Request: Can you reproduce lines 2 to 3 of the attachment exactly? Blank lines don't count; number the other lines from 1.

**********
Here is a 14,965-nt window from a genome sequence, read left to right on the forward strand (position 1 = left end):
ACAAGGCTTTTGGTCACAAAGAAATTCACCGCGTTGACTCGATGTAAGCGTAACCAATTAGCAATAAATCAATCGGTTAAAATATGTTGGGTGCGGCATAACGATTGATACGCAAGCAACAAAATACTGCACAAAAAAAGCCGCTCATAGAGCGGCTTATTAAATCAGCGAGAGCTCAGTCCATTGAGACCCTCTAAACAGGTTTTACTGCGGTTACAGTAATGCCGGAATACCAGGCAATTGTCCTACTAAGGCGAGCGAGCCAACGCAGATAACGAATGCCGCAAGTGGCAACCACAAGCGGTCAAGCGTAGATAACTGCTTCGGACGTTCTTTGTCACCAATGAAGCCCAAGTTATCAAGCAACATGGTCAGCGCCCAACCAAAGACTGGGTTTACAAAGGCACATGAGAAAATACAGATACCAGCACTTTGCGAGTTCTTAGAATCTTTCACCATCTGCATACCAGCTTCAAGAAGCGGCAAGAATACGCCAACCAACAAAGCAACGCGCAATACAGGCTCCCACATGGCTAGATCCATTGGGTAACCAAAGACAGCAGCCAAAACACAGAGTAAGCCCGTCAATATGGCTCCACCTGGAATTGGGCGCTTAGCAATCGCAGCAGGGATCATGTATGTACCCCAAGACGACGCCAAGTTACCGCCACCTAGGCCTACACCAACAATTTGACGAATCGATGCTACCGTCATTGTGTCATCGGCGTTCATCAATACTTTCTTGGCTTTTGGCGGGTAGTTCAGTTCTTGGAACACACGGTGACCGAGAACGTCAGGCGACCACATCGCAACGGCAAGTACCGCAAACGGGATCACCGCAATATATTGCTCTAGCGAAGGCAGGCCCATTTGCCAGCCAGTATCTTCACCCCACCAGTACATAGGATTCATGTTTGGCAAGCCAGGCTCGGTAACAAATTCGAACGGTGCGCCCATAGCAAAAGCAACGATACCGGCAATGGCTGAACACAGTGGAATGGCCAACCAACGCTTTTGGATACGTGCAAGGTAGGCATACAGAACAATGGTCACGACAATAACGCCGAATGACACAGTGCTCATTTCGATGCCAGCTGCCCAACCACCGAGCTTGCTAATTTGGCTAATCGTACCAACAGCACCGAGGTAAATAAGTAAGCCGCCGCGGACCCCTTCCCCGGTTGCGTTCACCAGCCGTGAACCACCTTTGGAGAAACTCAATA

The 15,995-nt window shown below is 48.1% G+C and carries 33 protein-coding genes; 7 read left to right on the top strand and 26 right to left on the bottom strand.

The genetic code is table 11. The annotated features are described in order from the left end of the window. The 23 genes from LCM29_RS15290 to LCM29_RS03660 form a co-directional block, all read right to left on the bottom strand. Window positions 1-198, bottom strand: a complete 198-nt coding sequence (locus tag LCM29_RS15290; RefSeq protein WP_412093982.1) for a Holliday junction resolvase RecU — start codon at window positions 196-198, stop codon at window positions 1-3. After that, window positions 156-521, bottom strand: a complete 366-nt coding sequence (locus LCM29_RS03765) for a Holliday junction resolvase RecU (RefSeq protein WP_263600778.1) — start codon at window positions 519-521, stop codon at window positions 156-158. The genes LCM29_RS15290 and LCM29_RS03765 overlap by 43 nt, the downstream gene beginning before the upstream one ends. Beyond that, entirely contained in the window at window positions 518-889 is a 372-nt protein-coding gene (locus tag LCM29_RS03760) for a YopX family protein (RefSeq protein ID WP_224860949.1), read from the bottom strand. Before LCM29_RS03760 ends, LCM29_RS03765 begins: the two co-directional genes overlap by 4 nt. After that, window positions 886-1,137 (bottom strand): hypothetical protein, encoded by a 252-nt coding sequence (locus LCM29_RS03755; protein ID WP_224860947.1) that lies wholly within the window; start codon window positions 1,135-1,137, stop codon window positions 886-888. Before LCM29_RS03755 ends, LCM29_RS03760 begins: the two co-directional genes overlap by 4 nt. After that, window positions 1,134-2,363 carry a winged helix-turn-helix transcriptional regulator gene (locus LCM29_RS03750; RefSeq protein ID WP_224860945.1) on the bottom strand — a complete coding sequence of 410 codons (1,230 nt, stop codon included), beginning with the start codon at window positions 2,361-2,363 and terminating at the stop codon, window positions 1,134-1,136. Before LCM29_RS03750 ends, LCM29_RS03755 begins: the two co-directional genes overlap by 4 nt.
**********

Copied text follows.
ACAAGGCTTTTGGTCACAAAGAAATTCACCGCGTTGACTCGATGTAAGCGTAACCAATTAGCAATAAATCAATCGGTTAAAATATGTTGGGTGCGGCATAACGATTGATACGCAAGCAACAAAATACTGCACAAAAAAAGCCGCTCATAGAGCGGCTTATTAAATCAGCGAGAGCTCAGTCCATTGAGACCCTCTAAACAGGTTTTACTGCGGTTACAGTAATGCCGGAATACCAGGCAATTGTCCTACTAAGGCGAGCGAGCCAACGCAGATAACGAATGCCGCAAGTGGCAACCACAAGCGGTCAAGCGTAGATAACTGCTTCGGACGTTCTTTGTCACCAATGAAGCCCAAGTTATCAAGCAACATGGTCAGCGCCCAACCAAAGACTGGGTTTACAAAGGCACATGAGAAAATACAGATACCAGCACTTTGCGAGTTCTTAGAATCTTTCACCATCTGCATACCAGCTTCAAGAAGCGGCAAGAATACGCCAACCAACAAAGCAACGCGCAATACAGGCTCCCACATGGCTAGATCCATTGGGTAACCAAAGACAGCAGCCAAAACACAGAGTAAGCCCGTCAATATGGCTCCACCTGGAATTGGGCGCTTAGCAATCGCAGCAGGGATCATGTATGTACCCCAAGACGACGCCAAGTTACCGCCACCTAGGCCTACACCAACAATTTGACGAATCGATGCTACCGTCATTGTGTCATCGGCGTTCATCAATACTTTCTTGGCTTTTGGCGGGTAGTTCAGTTCTTGGAACACACGGTGACCGAGAACGTCAGGCGACCACATCGCAACGGCAAGTACCGCAAACGGGATCACCGCAATATATTGCTCTAGCGAAGGCAGGCCCATTTGCCAGCCAGTATCTTCACCCCACCAGTACATAGGATTCATGTTTGGCAAGCCAGGCTCGGTAACAAATTCGAACGGTGCGCCCATAGCAAAAGCAACGATACCGGCAATGGCTGAACACAGTGGAATGGCCAACCAACGCTTTTGGATACGTGCAAGGTAGGCATACAGAACAATGGTCACGACAATAACGCCGAATGACACAGTGCTCATTTCGATGCCAGCTGCCCAACCACCGAGCTTGCTAATTTGGCTAATCGTACCAACAGCACCGAGGTAAATAAGTAAGCCGCCGCGGACCCCTTCCCCGGTTGCGTTCACCAGCCGTGAACCACCTTTGGAGAAACTCAATA

The 15,995-nt window shown below is 48.1% G+C and carries 33 protein-coding genes; 7 read left to right on the top strand and 26 right to left on the bottom strand.